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ERIC Number: EJ1083010
Record Type: Journal
Publication Date: 2015
Pages: 5
Abstractor: ERIC
Reference Count: 8
ISBN: N/A
ISSN: ISSN-0363-4523
FORUM: Affective Learning. Reconsidering the Conceptualization and Operationalization of Affective Learning
Myers, Scott A.; Goodboy, Alan K.
Communication Education, v64 n4 p493-497 2015
The mission of "Communication Education" is to publish the best research on communication and learning. Researchers study the communication-learning interface in many ways, but a common approach is to explore how instructor and student communication can lead to better learning outcomes. Although scholars have long classified learning into three domains--cognitive, affective, and behavioral--it is not often that behavioral learning is investigated in instructional communication research. Thus, the focus of most of the research in instructional communication is on cognitive and affective learning. This forum explores the study of affective learning by addressing two critical questions that define the field's exploration of the topic: (1) What is affective learning?; and (2) How should we measure affective learning in instructional communication research? This forum initiates conversation on this topic. The essay presented is one of seven in this forum on the topic of affective learning. Since the introduction of the student affect construct to the instructional communication field by both Scott and Wheeless (1977) and Andersen (1979), their work has heavily influenced the manner in which instructional communication researchers utilize and measure the construct of affective learning. Initially, they suggested that student affect could be operationalized toward the communication practices suggested in a course, toward the subject matter/content of a course, toward a course in general, and toward the instructor of a course. These suggestions then morphed into a measure of affective learning (Andersen, Norton, & Nussbaum, 1981; Nussbaum & Scott, 1979) that was later refined by both McCroskey (1994) and Mottet and Richmond (1998). Despite these collective efforts, however, both the application and measurement of student affective learning remain problematic. In this forum piece, the authors explicate the original conceptualization of affective learning and use it to frame several recommendations for measuring the construct in future instructional communication studies. [For the other essays in this forum: (1) FORUM: Affective Learning. Affective Learning: Evolving from Values and Planned Behaviors to Internalization and Pervasive Behavioral Change, see EJ1083005; (2) FORUM: Affective Learning. Pursuing and Measuring Affective Learning Objectives, see EJ1083008; (3) FORUM: Affective Learning. Reclaiming Affective Learning, see EJ1083012; (4) FORUM: Affective Learning. The Instructional Communication Affective Learning Paradox, see EJ1082997; (5) FORUM: Affective Learning. Affective Learning from a Cognitive Neuroscientific Perspective, see EJ1082999; and (6) FORUM: Affective Learning. Students' Affective Learning as Affective Experience: Significance, Reconceptualization, and Future Directions, see EJ1083014.]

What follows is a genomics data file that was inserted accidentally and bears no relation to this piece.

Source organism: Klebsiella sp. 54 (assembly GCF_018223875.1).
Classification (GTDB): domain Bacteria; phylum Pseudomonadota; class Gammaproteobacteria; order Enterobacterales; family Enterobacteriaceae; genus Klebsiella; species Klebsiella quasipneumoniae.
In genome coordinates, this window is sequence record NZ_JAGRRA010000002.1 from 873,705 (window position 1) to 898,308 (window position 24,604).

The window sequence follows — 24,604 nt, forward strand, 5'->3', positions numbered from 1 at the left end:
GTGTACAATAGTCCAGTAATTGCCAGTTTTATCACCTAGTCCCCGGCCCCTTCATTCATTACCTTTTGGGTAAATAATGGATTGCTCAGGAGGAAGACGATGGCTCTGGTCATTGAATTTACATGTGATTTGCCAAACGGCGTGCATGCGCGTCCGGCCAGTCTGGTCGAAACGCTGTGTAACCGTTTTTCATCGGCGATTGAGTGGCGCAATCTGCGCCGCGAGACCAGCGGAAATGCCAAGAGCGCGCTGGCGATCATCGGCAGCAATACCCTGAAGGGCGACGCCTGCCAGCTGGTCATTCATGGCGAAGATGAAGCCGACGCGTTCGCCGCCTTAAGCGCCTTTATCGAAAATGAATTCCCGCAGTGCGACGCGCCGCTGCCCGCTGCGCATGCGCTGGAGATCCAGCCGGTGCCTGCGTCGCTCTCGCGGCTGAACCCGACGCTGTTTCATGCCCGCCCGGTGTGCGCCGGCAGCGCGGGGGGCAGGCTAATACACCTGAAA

Routledge. Available from: Taylor & Francis, Ltd. 325 Chestnut Street Suite 800, Philadelphia, PA 19106. Tel: 800-354-1420; Fax: 215-625-2940; Web site: http://www.tandf.co.uk/journals
Publication Type: Journal Articles; Collected Works - General; Reports - Evaluative
Education Level: N/A
Audience: N/A
Language: English
Sponsor: N/A
Authoring Institution: N/A